A University of Pittsburgh Cancer Institute (UPCI) study conducted in partnership with Magee-Womens Research Institute (MWRI) has revealed that some women with endometriosis, a chronic inflammatory disease, are predisposed to ovarian cancer. The researchers add that a genetic screening might someday help reveal which women are most at risk.
Monday at the American Association for Cancer Research (AACR) Annual Meeting 2014, UPCI and MWRI researchers will present the preliminary results of the first comprehensive immune gene profile exploring endometriosis and cancer. "A small subset of women with endometriosis go on to develop ovarian cancer, but doctors have no clinical way to predict which women," said senior author Anda Vlad, M.D., Ph.D., assistant professor of obstetrics, gynecology and reproductive sciences at MWRI. "If further studies show that the genetic pathway we uncovered is indicative of future cancer development, then doctors will know to more closely monitor certain women and perhaps take active preventative measures, such as immune therapy."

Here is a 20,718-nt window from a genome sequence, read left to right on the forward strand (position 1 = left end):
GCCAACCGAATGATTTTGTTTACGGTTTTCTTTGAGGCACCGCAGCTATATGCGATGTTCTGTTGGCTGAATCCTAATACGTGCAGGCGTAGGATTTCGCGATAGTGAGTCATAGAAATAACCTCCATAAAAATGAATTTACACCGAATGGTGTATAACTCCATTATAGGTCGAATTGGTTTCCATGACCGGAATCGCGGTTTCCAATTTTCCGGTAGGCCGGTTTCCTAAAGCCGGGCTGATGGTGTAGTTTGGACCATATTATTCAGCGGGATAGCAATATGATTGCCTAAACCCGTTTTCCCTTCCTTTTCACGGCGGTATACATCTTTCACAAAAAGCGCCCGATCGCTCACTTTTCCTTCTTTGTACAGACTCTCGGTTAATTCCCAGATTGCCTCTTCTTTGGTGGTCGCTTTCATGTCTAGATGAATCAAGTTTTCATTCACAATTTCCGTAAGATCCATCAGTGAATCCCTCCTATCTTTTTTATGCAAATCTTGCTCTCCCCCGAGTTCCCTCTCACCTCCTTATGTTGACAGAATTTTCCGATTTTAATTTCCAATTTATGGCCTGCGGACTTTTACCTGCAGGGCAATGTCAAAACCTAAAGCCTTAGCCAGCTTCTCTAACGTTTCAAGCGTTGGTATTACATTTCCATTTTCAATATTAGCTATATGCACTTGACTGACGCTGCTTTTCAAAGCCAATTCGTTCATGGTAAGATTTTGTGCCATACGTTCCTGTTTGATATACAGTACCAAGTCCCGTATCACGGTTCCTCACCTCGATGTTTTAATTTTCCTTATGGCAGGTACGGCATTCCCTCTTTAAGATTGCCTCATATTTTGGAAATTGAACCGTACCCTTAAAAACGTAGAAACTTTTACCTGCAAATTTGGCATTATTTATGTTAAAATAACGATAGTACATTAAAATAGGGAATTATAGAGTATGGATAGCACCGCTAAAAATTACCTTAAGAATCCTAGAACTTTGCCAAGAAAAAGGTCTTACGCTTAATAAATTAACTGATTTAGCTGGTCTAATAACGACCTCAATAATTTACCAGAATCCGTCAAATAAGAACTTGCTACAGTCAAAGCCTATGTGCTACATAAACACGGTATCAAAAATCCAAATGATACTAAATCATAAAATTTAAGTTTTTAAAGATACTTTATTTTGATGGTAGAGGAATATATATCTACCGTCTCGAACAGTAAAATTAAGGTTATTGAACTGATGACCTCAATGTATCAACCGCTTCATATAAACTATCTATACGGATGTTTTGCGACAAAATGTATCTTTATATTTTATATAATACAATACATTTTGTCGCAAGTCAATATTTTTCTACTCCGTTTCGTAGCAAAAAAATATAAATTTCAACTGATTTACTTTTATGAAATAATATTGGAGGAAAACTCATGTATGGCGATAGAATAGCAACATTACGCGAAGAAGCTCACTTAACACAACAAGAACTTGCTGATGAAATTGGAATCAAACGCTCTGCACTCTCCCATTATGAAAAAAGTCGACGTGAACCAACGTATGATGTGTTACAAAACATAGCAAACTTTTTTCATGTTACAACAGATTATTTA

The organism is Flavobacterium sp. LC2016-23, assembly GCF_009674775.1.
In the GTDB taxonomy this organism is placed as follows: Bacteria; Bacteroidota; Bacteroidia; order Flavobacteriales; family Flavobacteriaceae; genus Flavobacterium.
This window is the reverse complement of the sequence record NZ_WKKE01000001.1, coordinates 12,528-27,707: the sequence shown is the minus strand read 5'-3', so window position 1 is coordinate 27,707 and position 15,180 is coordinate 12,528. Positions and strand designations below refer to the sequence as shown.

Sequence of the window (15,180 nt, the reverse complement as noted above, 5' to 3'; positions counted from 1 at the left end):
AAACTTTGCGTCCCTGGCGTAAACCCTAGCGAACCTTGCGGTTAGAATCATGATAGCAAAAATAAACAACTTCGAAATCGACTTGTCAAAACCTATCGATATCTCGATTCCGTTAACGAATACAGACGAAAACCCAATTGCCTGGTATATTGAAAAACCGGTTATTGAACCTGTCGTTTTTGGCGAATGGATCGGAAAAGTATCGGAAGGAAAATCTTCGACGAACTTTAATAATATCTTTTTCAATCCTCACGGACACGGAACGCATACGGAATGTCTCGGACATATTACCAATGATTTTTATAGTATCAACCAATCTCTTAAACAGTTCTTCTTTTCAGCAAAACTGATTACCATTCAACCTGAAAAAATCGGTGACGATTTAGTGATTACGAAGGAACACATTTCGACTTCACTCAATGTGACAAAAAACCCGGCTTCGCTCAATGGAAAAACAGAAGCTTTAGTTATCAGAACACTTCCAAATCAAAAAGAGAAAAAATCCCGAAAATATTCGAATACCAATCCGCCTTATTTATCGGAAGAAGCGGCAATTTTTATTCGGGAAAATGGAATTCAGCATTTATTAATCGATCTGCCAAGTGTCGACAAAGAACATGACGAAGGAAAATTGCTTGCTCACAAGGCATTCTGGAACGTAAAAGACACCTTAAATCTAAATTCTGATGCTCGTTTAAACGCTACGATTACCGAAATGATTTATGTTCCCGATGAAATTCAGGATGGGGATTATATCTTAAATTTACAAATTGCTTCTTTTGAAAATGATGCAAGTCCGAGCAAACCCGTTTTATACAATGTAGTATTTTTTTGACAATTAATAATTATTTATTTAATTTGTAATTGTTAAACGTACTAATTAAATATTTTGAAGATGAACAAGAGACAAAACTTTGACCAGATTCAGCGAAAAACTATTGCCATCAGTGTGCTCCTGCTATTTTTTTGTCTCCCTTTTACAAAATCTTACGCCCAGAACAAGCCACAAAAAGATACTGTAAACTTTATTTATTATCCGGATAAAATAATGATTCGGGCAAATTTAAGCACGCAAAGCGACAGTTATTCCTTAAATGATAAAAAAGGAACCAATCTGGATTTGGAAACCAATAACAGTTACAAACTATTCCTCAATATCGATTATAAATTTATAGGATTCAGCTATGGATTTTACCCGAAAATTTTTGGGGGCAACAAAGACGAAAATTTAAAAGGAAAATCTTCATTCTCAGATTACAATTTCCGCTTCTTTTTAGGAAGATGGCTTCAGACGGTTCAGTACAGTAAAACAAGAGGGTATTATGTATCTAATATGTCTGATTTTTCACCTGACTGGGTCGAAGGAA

Endometriosis is a painful, often invasive and recurrent condition that happens when the tissue that lines the uterus grows outside of the uterus, causing inflammation. It affects approximately one in 10 women. By screening tissue samples from women with benign endometriosis, endometriosis with precancerous lesions and endometriosis-associated ovarian cancer, Dr. Vlad and her colleagues identified the complement pathway, which refers to a series of protein interactions that trigger an amplified immune response, as the most prominent immune pathway that is activated in both endometriosis and endometriosis-associated ovarian cancer."If, as our study indicates, a problem with the immune system facilitates cancer growth through chronic activation of the complement pathway, then perhaps we can find ways to change that and more effectively prime immune cells to fight early cancer, while controlling the complement pathway," said lead author Swati Maruti Suryawanshi, Ph.D., a post-doctoral research fellow at MWRI.